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Dynamic Chiropractic – November 21, 1990, Vol. 08, Issue 24
Dynamic Chiropractic
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Dynamic Chiropractic

Management of Interstitial Myofibrositis

By R. Vincent Davis, DC, PT, DNBPM

Interstitial myofibrositis, described by Smythe as a rubric, pain amplification syndrome, is referred to by Simon as a muscle pain syndrome. Both tend to agree on the diagnostic criteria of local exquisite pain tenderness, circumscribed painful hardening (fibrous nodules), and referred pain caused by pressure on the fibrous nodules.

They describe heparin and histamine being released by action on mast cells resulting in vasodilation; local platelets release serotonin, a vasoconstrictor. If trauma is involved in the history, a mucoid substance infiltrates the interfascial and intercellular spaces resulting in local edema which is the antecedent to fibrous adhesion formation.

In keeping with the clinical precepts of Kraft, Maigne, and Wolfe, there is suspected interstitial myofibrositis when the patient complains of pain, fatigue, and nonrestful sleep, with multiple tender points and, commonly, normal laboratory test results.

Shortwave diathermy is applied to the area of the lesion for a period of time sufficient to obtain maximum blood flow which may be determined by induction of patient perspiration. At this point removal of toxin catabolites will be enhanced and the application of continuous ultrasonic energy will then irritate the mast cells and contribute to degranulation. Interferential current therapy may then be applied employing the Davis procedure (Dynamic Chiropractic issue dated November 15, 1988) to inhibit the pain-spasm cycle and contribute to vasodilation. Travell also recommends spraying the fibrous painful points with a cutaneous refrigerant spray (ethyl chloride or fluoroethyl) until cooled, not frosted. This author has not found this necessary with the previous regimen.

The pain-spasm cycle in interstitial myofibrositis is recognized as due to muscle twitches which last longer than the duration of the action potential. With repeated action potentials resulting from the pain-spasm cycle, tetanus results with a constant, smooth contraction. The regimen described here interferes with this twitch/action potential mechanism and tends to stabilize the reflex arc.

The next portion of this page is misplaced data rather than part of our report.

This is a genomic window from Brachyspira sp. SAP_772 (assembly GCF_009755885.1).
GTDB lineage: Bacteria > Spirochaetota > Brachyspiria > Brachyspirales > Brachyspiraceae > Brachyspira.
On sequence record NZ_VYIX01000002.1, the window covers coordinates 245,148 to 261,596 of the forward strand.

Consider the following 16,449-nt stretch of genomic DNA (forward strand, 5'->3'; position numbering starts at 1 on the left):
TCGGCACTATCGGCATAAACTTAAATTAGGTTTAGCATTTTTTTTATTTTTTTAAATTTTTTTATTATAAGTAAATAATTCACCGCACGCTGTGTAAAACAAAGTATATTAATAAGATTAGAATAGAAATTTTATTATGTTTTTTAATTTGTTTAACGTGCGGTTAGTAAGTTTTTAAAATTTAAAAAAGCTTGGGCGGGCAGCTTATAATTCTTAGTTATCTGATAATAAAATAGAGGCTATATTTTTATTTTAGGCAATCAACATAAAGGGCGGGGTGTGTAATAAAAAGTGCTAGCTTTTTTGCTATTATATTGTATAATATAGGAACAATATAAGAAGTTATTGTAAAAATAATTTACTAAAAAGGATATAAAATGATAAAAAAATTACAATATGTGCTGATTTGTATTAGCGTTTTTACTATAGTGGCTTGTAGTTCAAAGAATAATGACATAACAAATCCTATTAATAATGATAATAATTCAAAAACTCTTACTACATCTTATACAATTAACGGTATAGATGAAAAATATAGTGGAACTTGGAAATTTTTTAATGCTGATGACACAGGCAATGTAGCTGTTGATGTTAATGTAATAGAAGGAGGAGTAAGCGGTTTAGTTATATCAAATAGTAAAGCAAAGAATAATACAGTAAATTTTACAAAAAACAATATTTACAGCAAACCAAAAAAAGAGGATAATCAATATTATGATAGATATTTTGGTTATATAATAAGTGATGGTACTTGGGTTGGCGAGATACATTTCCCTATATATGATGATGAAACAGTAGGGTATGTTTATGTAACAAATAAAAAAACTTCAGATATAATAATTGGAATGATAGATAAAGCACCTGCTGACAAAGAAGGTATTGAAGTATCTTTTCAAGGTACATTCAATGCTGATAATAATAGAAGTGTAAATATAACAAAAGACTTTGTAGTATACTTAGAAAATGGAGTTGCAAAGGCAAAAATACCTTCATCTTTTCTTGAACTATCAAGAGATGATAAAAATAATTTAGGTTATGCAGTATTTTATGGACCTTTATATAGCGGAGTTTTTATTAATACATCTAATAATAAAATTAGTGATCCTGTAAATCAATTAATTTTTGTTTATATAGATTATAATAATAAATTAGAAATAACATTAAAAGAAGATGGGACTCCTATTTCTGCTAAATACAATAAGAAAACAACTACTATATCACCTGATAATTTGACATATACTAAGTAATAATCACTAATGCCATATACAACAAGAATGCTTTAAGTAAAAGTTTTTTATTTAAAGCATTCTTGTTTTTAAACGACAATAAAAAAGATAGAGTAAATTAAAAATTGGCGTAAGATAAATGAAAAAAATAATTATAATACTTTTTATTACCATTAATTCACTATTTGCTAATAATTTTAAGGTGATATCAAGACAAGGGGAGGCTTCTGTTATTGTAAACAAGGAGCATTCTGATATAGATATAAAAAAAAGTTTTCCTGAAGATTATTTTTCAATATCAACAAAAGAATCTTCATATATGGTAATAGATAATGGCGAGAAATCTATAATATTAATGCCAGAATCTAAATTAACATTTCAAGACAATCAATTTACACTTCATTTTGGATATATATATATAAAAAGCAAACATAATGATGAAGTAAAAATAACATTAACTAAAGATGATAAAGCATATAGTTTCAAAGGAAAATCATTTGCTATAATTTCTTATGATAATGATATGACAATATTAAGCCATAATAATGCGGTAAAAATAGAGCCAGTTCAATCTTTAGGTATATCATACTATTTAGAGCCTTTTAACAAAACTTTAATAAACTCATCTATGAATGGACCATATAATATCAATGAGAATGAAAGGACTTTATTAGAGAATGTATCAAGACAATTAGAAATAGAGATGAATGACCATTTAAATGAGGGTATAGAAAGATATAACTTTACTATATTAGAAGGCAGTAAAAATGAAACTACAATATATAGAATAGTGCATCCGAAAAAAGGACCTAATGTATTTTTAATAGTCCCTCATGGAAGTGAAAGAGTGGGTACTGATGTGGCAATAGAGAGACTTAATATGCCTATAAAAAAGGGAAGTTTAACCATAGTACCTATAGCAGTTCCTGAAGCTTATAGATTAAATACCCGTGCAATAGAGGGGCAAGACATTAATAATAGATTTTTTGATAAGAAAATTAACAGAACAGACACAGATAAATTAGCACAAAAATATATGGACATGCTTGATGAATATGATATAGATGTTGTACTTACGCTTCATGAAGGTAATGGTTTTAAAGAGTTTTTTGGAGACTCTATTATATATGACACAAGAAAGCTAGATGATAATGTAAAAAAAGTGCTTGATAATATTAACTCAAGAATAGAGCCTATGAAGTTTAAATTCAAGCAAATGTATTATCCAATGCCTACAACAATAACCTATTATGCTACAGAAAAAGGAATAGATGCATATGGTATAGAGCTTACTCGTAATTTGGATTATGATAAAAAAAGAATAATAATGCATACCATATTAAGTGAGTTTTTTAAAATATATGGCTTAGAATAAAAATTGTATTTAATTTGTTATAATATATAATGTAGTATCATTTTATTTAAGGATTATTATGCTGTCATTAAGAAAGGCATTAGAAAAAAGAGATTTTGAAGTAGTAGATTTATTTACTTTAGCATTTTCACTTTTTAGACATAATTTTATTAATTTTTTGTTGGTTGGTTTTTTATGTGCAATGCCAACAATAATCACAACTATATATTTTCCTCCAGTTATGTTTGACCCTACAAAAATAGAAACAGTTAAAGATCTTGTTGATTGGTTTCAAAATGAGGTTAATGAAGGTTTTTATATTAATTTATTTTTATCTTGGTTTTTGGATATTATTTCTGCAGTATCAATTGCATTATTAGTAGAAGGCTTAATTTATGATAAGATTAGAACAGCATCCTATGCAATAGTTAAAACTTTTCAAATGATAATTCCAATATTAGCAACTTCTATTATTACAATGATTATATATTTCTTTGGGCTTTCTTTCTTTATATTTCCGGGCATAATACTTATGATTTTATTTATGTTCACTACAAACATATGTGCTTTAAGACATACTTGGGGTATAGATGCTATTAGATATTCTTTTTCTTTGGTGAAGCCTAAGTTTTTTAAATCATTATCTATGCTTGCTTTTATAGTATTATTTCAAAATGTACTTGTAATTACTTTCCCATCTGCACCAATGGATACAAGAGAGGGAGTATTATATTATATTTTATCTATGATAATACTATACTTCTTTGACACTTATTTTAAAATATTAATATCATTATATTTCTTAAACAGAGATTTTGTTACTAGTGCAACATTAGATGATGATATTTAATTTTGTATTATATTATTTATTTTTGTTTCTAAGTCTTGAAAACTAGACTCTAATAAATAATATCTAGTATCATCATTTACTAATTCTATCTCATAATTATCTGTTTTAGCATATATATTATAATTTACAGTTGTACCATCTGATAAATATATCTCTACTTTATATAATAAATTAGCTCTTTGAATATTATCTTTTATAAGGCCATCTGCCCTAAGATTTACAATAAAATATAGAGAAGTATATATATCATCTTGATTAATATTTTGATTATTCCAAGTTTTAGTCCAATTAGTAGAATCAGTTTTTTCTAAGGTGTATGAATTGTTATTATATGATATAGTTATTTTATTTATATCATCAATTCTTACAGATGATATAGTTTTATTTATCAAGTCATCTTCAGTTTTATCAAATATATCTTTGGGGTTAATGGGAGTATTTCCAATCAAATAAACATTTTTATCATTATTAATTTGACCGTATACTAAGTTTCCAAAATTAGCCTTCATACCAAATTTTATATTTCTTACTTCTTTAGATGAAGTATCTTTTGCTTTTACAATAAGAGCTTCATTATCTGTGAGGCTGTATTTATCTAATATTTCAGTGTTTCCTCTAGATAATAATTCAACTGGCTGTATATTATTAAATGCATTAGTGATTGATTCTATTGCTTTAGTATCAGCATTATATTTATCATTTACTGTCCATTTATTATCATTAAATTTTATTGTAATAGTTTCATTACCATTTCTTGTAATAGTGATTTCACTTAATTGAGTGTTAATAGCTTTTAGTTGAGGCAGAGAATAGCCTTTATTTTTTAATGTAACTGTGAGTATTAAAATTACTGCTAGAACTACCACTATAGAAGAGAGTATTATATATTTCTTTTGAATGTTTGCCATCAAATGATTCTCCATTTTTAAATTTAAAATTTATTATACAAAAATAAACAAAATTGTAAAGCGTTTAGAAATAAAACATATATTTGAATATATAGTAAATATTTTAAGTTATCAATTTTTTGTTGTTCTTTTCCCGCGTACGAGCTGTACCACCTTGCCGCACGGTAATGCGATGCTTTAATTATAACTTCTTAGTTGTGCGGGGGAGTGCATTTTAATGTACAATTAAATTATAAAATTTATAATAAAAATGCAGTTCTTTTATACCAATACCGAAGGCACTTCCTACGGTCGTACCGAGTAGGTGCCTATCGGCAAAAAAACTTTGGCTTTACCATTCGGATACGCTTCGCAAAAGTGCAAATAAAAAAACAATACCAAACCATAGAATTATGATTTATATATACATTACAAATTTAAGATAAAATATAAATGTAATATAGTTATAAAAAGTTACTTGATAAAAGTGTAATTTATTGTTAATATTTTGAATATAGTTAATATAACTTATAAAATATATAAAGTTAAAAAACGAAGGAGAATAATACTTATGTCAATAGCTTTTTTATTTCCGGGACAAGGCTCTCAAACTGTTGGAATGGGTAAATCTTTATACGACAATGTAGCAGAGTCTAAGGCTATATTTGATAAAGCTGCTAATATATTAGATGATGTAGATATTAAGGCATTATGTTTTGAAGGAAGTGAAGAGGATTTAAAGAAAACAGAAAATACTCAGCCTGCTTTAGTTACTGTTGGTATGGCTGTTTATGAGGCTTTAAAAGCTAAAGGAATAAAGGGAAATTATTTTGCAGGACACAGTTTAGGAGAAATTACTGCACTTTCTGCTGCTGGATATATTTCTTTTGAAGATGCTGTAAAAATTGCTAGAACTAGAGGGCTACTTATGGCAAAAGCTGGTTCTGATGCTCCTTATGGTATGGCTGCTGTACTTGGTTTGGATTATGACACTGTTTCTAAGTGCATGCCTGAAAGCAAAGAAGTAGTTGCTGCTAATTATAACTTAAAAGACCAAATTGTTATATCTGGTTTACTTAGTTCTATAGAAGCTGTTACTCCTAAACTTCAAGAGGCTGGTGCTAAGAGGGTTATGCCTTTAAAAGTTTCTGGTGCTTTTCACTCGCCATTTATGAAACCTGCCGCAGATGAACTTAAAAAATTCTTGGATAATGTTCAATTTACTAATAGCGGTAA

Considering the pathology described and the mechanism of its action, it is probable that individuals with this diagnosis will experience amelioration and exacerbation in their histories. This will be to the frustration of both the patient and the treating chiropractic physician. However, the patient will gain transient relief employing this regimen and it may be possible to enhance this benefit by employing specific nutritional agents of the free-form amino acid group in order to aid in achieving an improved sleeping pattern. This information, however, is properly referred to another specialty subject for greater detail.

References

  1. Davis, R.V. Therapeutic Modalities for the Clinical Health Sciences, 1st ed., 1983. Copyright -- Library of Congress TXU-389-661.
  2. Griffin, J.E.; Karselis, T.C. Physical Agents for Physical Therapists, 2nd ed. Springfield: Charles C. Thomas 1982.
  3. Krusen; Kottke; Ellwood. Handbook of Physical Medicine & Rehabilitation, 2nd ed. Philadelphia: W.B. Saunders Company 1971.
  4. Schriber, W.A. A Manual of Electrotherapy, 4th ed. Philadelphia: Lea & Feibiger 1975.
  5. Cailliet; F.A. Davis. Soft Tissue Pain & Disability.
  6. Simon, D.G. American Journal Physical Medicine. 54(6), 1975.
  7. Wolfe & Sheon. Diagnosis. 6(7), July 1984, pp.44.

Dynamic Chiropractic

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